7. Hrvoje says:

    It seems to me that it comes with GX 10-42 cassette, not an NX (which does not use xd driver and comes in 11-42). I do not get how you could use Eagle (12 speed) cassette on this bike due to Force shifters (11 speed).
    I agree about centerlock rotors, I do not get why Salsa does not use 6 bolt CR1600 wheelset (it exist in any combination, with XD or spline driver).
    Great review!

    • John Solomito says:

      Hell yes! Great photo!!!

    • StaySaneSleepOutside says:

      I had Molokos on my Ogre and they are my favorite bar ever. I’ve just struggled with putting heavy steel bars on such a light carbon bike, but I think I’m ready. See my flatbar comment below. Thanks for the motivation, Jeff!

    • spencer harding says:

      hell yeah

  8. Scott Johnson says:

    New (old guy) posting. Thanks to the Radavist community!

    Thank you for this review Spencer (by the photos I see you possess mad skills).

    Regarding SRAM Force brifters – you stated
    “I will forever hate that feeling, on sram shifters”
    Bummer. Hate is a tough one. I hate Shimano upshifts via the bake lever (Oops!! and shit). You (that bike you rode) either have a too tight shift cable bend, or you’re just doing it wrong. I’ve been running SRAM 1×11 drop bar Force (mechanical with TRP Hy/Rd calipers) for three years now and it has been brilliant and flawless.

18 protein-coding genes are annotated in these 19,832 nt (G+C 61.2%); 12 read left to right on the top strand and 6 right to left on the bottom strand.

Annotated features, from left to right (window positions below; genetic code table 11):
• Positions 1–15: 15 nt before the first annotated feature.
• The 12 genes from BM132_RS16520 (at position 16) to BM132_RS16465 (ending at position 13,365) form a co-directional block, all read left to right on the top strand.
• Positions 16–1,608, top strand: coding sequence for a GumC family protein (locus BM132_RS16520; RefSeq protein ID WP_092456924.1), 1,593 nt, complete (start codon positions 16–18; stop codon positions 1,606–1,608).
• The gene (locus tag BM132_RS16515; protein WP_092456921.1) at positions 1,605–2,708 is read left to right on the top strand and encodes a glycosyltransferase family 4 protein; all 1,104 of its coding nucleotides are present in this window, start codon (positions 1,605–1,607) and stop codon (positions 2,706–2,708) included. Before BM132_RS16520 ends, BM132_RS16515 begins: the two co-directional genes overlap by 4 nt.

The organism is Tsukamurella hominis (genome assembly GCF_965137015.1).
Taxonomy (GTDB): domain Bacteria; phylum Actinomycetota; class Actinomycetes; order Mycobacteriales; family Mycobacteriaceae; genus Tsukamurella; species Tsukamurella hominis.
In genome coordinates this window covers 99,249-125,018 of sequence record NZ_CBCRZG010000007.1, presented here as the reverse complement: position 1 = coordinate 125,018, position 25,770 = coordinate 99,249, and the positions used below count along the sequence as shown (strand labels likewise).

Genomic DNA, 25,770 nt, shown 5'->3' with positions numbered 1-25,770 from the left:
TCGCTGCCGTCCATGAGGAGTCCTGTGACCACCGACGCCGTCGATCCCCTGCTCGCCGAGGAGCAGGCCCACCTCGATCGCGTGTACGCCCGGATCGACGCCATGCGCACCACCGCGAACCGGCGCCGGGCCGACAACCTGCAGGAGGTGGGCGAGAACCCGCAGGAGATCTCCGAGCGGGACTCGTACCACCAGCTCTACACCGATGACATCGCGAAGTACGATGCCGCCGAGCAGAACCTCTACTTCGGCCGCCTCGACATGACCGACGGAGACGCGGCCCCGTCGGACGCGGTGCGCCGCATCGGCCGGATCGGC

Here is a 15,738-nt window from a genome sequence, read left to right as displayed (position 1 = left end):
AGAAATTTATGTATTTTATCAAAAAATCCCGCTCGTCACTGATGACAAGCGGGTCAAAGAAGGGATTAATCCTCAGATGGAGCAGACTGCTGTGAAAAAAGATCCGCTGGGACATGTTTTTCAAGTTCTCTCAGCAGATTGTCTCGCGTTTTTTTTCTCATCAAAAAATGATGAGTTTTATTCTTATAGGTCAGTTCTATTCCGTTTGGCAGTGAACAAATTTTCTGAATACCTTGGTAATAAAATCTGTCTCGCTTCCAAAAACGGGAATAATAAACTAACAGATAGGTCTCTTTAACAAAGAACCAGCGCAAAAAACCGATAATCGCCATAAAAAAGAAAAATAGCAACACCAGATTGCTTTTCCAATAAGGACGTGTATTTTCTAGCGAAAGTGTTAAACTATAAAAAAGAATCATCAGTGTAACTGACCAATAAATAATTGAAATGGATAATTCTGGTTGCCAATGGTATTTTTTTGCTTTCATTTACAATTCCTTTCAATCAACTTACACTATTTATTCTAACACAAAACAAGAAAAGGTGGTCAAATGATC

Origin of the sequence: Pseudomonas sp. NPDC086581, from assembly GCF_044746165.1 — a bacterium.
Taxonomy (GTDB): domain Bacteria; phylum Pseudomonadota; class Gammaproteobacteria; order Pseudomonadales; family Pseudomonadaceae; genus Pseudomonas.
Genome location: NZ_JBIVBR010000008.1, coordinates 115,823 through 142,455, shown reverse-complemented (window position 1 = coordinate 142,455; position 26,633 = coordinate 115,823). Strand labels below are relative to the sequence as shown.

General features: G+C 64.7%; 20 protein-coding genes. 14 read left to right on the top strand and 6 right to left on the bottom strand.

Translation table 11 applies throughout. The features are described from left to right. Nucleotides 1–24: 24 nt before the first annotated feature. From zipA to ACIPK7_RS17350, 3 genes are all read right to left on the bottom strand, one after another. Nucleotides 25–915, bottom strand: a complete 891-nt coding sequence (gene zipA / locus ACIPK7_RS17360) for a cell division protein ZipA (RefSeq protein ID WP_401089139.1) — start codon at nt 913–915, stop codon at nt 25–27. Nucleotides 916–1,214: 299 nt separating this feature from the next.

Regarding center lock rotors – you stated
    “carrying a external BB cup wrench to fix your rotors that come loose”
    I feel center lock rotors are great. Perfect machining – perfect alignment… they don’t “come loose”. Also, I’ve never known or seen anyone do a rotor service on the road/trail. Possibly fewer than 1% of all disk brake riders perform self supported rotor repair.

    Regarding noisy DT Swiss rear hub – you stated
    “after breaking in a little the action became more audible, nonetheless many orders of magnitude less than a Chris King or I9 hub thankfully”
    I respect your interest in quiet engagement… Me too!! I built a wheelset with Onyx Racing hubs. Onyx Racing hubs are absolutely silent and have transformed my rides… the sprag clutch is brilliant (there, I said brilliant again) total performance and blissful pleasure….

    Thank you for your review Spencer.